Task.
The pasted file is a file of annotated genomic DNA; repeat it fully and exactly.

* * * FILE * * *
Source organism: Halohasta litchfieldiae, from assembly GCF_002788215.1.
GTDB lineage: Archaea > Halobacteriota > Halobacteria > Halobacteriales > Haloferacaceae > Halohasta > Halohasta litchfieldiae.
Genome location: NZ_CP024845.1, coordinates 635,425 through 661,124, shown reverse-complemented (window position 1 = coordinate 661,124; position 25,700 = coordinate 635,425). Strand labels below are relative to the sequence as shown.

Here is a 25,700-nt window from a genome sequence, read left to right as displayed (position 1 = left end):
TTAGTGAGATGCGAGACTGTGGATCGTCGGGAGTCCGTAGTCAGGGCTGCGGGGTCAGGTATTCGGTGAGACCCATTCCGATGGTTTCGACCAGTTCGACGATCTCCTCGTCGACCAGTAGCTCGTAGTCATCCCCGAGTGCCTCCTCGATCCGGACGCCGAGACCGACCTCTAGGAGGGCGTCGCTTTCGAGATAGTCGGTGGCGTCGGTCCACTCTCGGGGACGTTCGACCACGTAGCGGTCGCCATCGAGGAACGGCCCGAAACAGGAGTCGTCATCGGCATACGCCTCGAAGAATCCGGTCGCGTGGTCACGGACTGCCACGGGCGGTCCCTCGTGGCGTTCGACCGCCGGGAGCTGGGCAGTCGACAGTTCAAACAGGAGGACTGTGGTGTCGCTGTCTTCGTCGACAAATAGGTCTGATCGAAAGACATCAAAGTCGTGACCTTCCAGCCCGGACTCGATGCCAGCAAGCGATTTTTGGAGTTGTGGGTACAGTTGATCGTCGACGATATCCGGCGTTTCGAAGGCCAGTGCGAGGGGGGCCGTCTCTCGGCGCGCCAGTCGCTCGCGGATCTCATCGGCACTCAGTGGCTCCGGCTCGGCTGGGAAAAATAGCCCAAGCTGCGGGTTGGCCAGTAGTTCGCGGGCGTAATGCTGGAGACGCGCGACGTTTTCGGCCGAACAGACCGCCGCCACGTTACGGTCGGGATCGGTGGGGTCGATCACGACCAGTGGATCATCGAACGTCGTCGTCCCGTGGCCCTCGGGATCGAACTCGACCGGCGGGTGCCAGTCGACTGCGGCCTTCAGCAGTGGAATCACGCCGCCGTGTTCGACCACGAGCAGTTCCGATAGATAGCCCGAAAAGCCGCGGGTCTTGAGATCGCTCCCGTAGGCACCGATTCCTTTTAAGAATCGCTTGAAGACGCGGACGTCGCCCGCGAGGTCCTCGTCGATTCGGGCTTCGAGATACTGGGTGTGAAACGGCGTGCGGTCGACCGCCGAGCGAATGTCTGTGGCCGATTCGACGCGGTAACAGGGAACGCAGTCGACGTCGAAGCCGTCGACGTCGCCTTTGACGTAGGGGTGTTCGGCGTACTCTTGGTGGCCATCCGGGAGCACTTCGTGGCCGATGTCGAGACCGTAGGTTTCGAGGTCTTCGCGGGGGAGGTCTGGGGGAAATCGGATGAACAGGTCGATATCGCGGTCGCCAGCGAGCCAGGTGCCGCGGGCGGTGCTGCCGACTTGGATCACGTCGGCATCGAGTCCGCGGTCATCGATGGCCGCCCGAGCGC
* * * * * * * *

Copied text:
Source organism: Halohasta litchfieldiae, from assembly GCF_002788215.1.
GTDB lineage: Archaea > Halobacteriota > Halobacteria > Halobacteriales > Haloferacaceae > Halohasta > Halohasta litchfieldiae.
Genome location: NZ_CP024845.1, coordinates 635,425 through 661,124, shown reverse-complemented (window position 1 = coordinate 661,124; position 25,700 = coordinate 635,425). Strand labels below are relative to the sequence as shown.

Here is a 25,700-nt window from a genome sequence, read left to right as displayed (position 1 = left end):
TTAGTGAGATGCGAGACTGTGGATCGTCGGGAGTCCGTAGTCAGGGCTGCGGGGTCAGGTATTCGGTGAGACCCATTCCGATGGTTTCGACCAGTTCGACGATCTCCTCGTCGACCAGTAGCTCGTAGTCATCCCCGAGTGCCTCCTCGATCCGGACGCCGAGACCGACCTCTAGGAGGGCGTCGCTTTCGAGATAGTCGGTGGCGTCGGTCCACTCTCGGGGACGTTCGACCACGTAGCGGTCGCCATCGAGGAACGGCCCGAAACAGGAGTCGTCATCGGCATACGCCTCGAAGAATCCGGTCGCGTGGTCACGGACTGCCACGGGCGGTCCCTCGTGGCGTTCGACCGCCGGGAGCTGGGCAGTCGACAGTTCAAACAGGAGGACTGTGGTGTCGCTGTCTTCGTCGACAAATAGGTCTGATCGAAAGACATCAAAGTCGTGACCTTCCAGCCCGGACTCGATGCCAGCAAGCGATTTTTGGAGTTGTGGGTACAGTTGATCGTCGACGATATCCGGCGTTTCGAAGGCCAGTGCGAGGGGGGCCGTCTCTCGGCGCGCCAGTCGCTCGCGGATCTCATCGGCACTCAGTGGCTCCGGCTCGGCTGGGAAAAATAGCCCAAGCTGCGGGTTGGCCAGTAGTTCGCGGGCGTAATGCTGGAGACGCGCGACGTTTTCGGCCGAACAGACCGCCGCCACGTTACGGTCGGGATCGGTGGGGTCGATCACGACCAGTGGATCATCGAACGTCGTCGTCCCGTGGCCCTCGGGATCGAACTCGACCGGCGGGTGCCAGTCGACTGCGGCCTTCAGCAGTGGAATCACGCCGCCGTGTTCGACCACGAGCAGTTCCGATAGATAGCCCGAAAAGCCGCGGGTCTTGAGATCGCTCCCGTAGGCACCGATTCCTTTTAAGAATCGCTTGAAGACGCGGACGTCGCCCGCGAGGTCCTCGTCGATTCGGGCTTCGAGATACTGGGTGTGAAACGGCGTGCGGTCGACCGCCGAGCGAATGTCTGTGGCCGATTCGACGCGGTAACAGGGAACGCAGTCGACGTCGAAGCCGTCGACGTCGCCTTTGACGTAGGGGTGTTCGGCGTACTCTTGGTGGCCATCCGGGAGCACTTCGTGGCCGATGTCGAGACCGTAGGTTTCGAGGTCTTCGCGGGGGAGGTCTGGGGGAAATCGGATGAACAGGTCGATATCGCGGTCGCCAGCGAGCCAGGTGCCGCGGGCGGTGCTGCCGACTTGGATCACGTCGGCATCGAGTCCGCGGTCATCGATGGCCGCCCGAGCGC